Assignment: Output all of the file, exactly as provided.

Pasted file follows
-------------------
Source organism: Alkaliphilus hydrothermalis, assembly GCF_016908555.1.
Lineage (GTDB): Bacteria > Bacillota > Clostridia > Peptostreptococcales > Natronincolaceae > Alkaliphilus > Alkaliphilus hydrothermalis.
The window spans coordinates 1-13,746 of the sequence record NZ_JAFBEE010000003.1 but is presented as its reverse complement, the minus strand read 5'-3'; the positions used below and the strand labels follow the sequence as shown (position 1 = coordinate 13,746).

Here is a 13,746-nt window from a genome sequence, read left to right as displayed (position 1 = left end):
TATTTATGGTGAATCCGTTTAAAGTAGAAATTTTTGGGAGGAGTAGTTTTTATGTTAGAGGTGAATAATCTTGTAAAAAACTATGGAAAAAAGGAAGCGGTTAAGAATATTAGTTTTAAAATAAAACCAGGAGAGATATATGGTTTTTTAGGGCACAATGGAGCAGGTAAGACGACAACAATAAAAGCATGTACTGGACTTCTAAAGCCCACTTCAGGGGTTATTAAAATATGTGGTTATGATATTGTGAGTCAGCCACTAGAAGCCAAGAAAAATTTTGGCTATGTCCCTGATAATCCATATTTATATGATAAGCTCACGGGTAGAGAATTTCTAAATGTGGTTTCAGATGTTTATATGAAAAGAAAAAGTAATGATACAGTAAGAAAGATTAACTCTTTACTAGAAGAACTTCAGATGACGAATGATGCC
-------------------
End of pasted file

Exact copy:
Source organism: Alkaliphilus hydrothermalis, assembly GCF_016908555.1.
Lineage (GTDB): Bacteria > Bacillota > Clostridia > Peptostreptococcales > Natronincolaceae > Alkaliphilus > Alkaliphilus hydrothermalis.
The window spans coordinates 1-13,746 of the sequence record NZ_JAFBEE010000003.1 but is presented as its reverse complement, the minus strand read 5'-3'; the positions used below and the strand labels follow the sequence as shown (position 1 = coordinate 13,746).

Here is a 13,746-nt window from a genome sequence, read left to right as displayed (position 1 = left end):
TATTTATGGTGAATCCGTTTAAAGTAGAAATTTTTGGGAGGAGTAGTTTTTATGTTAGAGGTGAATAATCTTGTAAAAAACTATGGAAAAAAGGAAGCGGTTAAGAATATTAGTTTTAAAATAAAACCAGGAGAGATATATGGTTTTTTAGGGCACAATGGAGCAGGTAAGACGACAACAATAAAAGCATGTACTGGACTTCTAAAGCCCACTTCAGGGGTTATTAAAATATGTGGTTATGATATTGTGAGTCAGCCACTAGAAGCCAAGAAAAATTTTGGCTATGTCCCTGATAATCCATATTTATATGATAAGCTCACGGGTAGAGAATTTCTAAATGTGGTTTCAGATGTTTATATGAAAAGAAAAAGTAATGATACAGTAAGAAAGATTAACTCTTTACTAGAAGAACTTCAGATGACGAATGATGCC